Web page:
How to end the HIV epidemic

HIV (yellow) from infecting CD4 T cells (blue) and eliminate infected ones. NIAID/FLICKR/CC-BY 2.0

From the U.S. Centers for Disease Control and Prevention

About 38,000 new HIV infections still occur each year. The US Government recently proposed Ending the HIV Epidemic: A Plan for America to reduce HIV transmission.

The goal is to reduce new HIV infections by 90% by 2030. To end transmissions, people should first get tested for HIV so everyone knows whether or not they have it.

People with HIV should take HIV medicine every day to control the virus, stay healthy, and have effectively no risk of sexual transmission.

HIV that is under control or undetectable has less than 200 copies of HIV per milliliter of blood.

People without HIV, but at high risk for it, can take a medicine called PrEP to prevent them from getting HIV from sex when taken as prescribed.

Pre-exposure Prophylaxis, or PrEP, is an oral pill for people at very high risk for getting HIV. When used as prescribed, PrEP can prevent HIV.

The challenges

  • About 154,000 people (14%) who have HIV don’t know it and need testing.
  • About 37% of people who know they have HIV don’t have it under control* and need treatment.
  • About 4 in 5 (82%) people who could benefit from medicine to prevent HIV (PrEP)† aren’t getting it.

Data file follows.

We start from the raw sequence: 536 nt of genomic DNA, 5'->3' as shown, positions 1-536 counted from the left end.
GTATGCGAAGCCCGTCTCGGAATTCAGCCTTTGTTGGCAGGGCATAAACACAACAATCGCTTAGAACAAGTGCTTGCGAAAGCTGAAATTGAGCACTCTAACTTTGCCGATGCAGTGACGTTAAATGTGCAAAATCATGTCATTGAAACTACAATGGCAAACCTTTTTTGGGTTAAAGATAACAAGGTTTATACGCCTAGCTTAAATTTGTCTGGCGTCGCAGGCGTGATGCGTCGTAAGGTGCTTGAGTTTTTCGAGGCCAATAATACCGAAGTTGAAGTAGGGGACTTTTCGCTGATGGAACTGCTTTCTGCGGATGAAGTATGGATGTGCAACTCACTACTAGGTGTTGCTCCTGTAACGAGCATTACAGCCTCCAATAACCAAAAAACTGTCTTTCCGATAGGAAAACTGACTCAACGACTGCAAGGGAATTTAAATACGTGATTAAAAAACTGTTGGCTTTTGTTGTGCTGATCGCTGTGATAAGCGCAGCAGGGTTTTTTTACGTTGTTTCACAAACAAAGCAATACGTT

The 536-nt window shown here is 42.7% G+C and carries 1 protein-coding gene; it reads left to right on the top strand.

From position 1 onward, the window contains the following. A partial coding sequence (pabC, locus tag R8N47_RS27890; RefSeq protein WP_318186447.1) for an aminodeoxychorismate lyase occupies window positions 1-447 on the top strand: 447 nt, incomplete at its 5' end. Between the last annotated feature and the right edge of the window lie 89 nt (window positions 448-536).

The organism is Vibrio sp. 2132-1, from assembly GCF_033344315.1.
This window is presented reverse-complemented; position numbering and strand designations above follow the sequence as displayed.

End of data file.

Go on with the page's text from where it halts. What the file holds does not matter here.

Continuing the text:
Key actions to help end the HIV epidemic

Currently, however, too few few people have their HIV under control through effective treatment within 6 months of diagnosis.

Progress has Stalled:

  • In 2017, too few people with HIV, especially those ages 13-24 years, got the HIV medical care or medicine they need every day to control the virus.
  • Many infections (about 4 of 10) came from people who didn’t know they had HIV in 2016.
  • Another 6 in 10 infections in 2016 came from people who knew they had HIV, but were not getting HIV medical care or taking medicine consistently to control the virus.
  • PrEP wasn’t prescribed to enough of the 1.2 million people who could benefit from it in 2018, especially young people and racial/ethnic minorities. PrEP coverage for whites is 4 to 7 times as high as for Latinos and blacks.

Things we can do going forward

Healthcare Providers Can:
  • Test all patients for HIV at least once in their lives.
  • Test people at high risk for HIV at least once a year. Gay and bisexual men may benefit from more frequent testing (every 3 to 6 months).
  • Initiate HIV treatment as soon as possible after diagnosis.
  • Prescribe PrEP to all patients who could benefit from it. Learn more at
Health Departments Can:
  • Expand HIV testing including use of self-test kits.
  • Find people who fall out of HIV care, and help them get back in care.
  • Raise awareness about PrEP and train health care providers in how and when to prescribe it.
Everyone Can:
  • Get tested for HIV. Find where you can get tested at
  • Talk with your healthcare provider about HIV prevention including PrEP.
  • Stay healthy by taking your medicine as prescribed if you have HIV or are on PrEP.